Connecticut details quarantine policies

By DAVE COLLINS
Associated Press

HARTFORD, Conn. (AP) _ Connecticut officials on Monday joined their counterparts in other states in defending and detailing quarantine powers they’ve enacted as a precaution against Ebola, amid questions by civil liberties advocates and local officials as eight people remained confined in the state.

Gov. Dannel P. Malloy and state Public Health Commissioner Dr. Jewel Mullen announced that all people coming to Connecticut after traveling to Liberia, Sierra Leone and Guinea in West Africa will at least face 21 days of mandatory monitoring, which involves state officials contacting them daily to see if they have symptoms like a fever.

Any traveler from West Africa without symptoms but deemed to have been potentially exposed to Ebola will be quarantined for 21 days, most likely at their homes, while people with symptoms will be isolated at hospitals, according to the state’s policies. Malloy gave Mullen quarantine powers earlier this month.

The announcement on Monday came amid concerns by the state chapter of the American Civil Liberties Union and different interpretations of state policy by local officials. The ACLU said it was concerned about people being quarantined without reasonable cause and based only on their travel histories, in violation of their rights.

The announcement also came as governors in other states including New York and New Jersey defended their quarantine policies as necessary precautions. On Monday, a nurse who worked with Ebola patients in West Africa and was quarantined in New Jersey during the weekend was released after testing negative for Ebola and criticized that state’s policy.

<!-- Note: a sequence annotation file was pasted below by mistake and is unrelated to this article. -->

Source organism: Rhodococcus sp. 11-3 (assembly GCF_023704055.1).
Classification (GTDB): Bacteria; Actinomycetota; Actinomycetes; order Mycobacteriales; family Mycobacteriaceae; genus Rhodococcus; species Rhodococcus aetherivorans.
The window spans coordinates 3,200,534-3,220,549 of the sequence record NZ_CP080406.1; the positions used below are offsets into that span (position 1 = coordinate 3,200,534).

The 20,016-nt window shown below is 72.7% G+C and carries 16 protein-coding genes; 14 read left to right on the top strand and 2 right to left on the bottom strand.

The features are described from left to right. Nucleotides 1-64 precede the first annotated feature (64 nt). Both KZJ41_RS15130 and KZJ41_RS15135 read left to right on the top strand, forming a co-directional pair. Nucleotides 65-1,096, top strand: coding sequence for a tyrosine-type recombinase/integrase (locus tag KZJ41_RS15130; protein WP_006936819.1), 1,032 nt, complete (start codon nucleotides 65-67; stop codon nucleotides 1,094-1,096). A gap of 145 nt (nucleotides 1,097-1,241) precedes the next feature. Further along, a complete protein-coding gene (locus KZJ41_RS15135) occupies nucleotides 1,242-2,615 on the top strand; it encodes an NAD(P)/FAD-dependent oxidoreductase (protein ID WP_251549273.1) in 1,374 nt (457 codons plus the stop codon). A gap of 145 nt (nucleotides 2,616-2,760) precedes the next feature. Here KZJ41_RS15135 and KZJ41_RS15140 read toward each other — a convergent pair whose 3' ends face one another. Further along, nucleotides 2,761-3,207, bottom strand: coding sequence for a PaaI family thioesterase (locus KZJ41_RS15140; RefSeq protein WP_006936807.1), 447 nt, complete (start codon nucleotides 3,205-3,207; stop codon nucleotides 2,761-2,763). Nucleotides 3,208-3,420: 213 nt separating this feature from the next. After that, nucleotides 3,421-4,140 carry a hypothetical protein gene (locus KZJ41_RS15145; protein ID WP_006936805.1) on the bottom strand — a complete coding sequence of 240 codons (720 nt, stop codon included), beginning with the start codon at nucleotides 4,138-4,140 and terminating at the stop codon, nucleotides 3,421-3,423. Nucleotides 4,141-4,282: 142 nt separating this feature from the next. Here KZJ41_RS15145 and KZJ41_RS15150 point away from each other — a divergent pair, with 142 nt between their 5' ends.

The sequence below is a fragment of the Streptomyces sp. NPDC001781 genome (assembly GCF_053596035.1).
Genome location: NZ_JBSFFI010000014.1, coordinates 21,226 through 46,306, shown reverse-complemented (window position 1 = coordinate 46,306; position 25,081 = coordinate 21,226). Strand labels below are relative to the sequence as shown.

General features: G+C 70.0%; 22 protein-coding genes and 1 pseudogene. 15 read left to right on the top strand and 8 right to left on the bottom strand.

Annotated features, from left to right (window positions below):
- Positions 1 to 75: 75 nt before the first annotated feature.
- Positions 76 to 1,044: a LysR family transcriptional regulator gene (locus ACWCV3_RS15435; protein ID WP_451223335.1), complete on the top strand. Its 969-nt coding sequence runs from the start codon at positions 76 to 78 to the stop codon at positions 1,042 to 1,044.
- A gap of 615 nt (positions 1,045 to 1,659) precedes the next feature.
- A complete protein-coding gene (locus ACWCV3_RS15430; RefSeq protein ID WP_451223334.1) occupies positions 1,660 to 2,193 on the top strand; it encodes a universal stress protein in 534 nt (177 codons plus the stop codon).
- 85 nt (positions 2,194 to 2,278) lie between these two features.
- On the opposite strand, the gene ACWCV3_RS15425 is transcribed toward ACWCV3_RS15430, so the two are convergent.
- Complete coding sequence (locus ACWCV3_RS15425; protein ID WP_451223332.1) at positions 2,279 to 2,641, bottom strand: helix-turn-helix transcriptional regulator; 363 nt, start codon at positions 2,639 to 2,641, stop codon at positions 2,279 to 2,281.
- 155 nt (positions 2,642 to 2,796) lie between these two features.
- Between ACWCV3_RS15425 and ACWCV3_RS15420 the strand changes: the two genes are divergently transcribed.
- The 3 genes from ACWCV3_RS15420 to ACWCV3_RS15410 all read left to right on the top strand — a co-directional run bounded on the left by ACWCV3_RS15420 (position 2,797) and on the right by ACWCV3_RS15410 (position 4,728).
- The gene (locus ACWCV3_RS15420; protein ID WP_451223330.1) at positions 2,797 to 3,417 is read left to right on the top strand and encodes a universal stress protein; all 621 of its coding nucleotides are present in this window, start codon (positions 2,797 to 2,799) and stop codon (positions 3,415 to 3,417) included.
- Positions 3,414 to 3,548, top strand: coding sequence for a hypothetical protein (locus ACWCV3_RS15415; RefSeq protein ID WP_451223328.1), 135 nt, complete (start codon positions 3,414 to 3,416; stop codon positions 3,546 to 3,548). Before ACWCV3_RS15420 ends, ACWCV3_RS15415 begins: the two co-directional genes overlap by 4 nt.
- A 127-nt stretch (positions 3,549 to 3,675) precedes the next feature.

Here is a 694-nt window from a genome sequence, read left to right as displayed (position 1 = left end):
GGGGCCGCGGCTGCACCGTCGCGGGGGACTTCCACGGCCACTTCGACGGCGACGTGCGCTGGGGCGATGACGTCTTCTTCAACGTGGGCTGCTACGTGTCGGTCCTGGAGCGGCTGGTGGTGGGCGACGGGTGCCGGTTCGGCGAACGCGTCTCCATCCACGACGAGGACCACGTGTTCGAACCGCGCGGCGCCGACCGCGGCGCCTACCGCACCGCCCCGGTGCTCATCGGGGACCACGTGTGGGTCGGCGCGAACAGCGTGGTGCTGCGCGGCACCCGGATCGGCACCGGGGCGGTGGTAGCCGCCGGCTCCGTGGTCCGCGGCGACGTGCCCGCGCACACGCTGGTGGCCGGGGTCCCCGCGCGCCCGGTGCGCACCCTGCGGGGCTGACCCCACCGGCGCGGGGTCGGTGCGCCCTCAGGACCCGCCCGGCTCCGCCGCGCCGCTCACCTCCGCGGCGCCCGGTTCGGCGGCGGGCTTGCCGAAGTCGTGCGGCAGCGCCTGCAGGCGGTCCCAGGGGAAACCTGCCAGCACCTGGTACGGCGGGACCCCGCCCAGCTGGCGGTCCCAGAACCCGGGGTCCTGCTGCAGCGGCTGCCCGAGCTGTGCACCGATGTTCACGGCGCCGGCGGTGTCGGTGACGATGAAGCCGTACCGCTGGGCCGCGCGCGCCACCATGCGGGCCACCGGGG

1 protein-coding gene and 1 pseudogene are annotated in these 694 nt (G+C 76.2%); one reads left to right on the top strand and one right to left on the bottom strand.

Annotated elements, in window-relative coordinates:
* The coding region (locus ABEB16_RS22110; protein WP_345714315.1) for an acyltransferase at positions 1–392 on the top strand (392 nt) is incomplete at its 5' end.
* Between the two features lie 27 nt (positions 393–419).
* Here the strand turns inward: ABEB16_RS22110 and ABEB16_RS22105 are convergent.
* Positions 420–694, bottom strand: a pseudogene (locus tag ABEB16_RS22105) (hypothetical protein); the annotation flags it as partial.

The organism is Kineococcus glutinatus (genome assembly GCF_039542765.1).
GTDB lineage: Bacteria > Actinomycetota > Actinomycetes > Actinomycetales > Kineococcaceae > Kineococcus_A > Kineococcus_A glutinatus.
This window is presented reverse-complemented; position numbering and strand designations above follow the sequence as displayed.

Eight people in Connecticut without any symptoms currently are under 21-day quarantine orders by Mullen, including six family members confined to a West Haven home under 24-hour police surveillance who recently flew from West Africa to John F. Kennedy Airport in New York.

State officials said they rescinded a quarantine order for a ninth person in Darien on Monday after reviewing his travel history.

The remaining people in quarantine are two Yale University doctoral students who recently helped Liberian officials set up a computer system to track Ebola but did not have contact with Ebola patients, Yale officials said. One student developed a fever and was isolated at a hospital two weeks ago, but tested negative for Ebola.

State officials have declined to say whether any of the people quarantined were at risk of exposure to Ebola while in West Africa.

West Haven Mayor Edward O’Brien said earlier Monday that he believed state policy called for everyone traveling from West Africa to be quarantined. Darien First Selectman Jayme Stevenson said she thought state protocol required quarantines only for people who may have been exposed to Ebola.

Malloy said the state’s policy is more stringent than recommended restrictions by the federal Centers for Disease Control and Prevention.

“The protocols outlined here will ensure that we have the ability to take preventative action that will protect public health, utilizing the best information we have and the expertise of our public health officials,” Malloy said in a statement.

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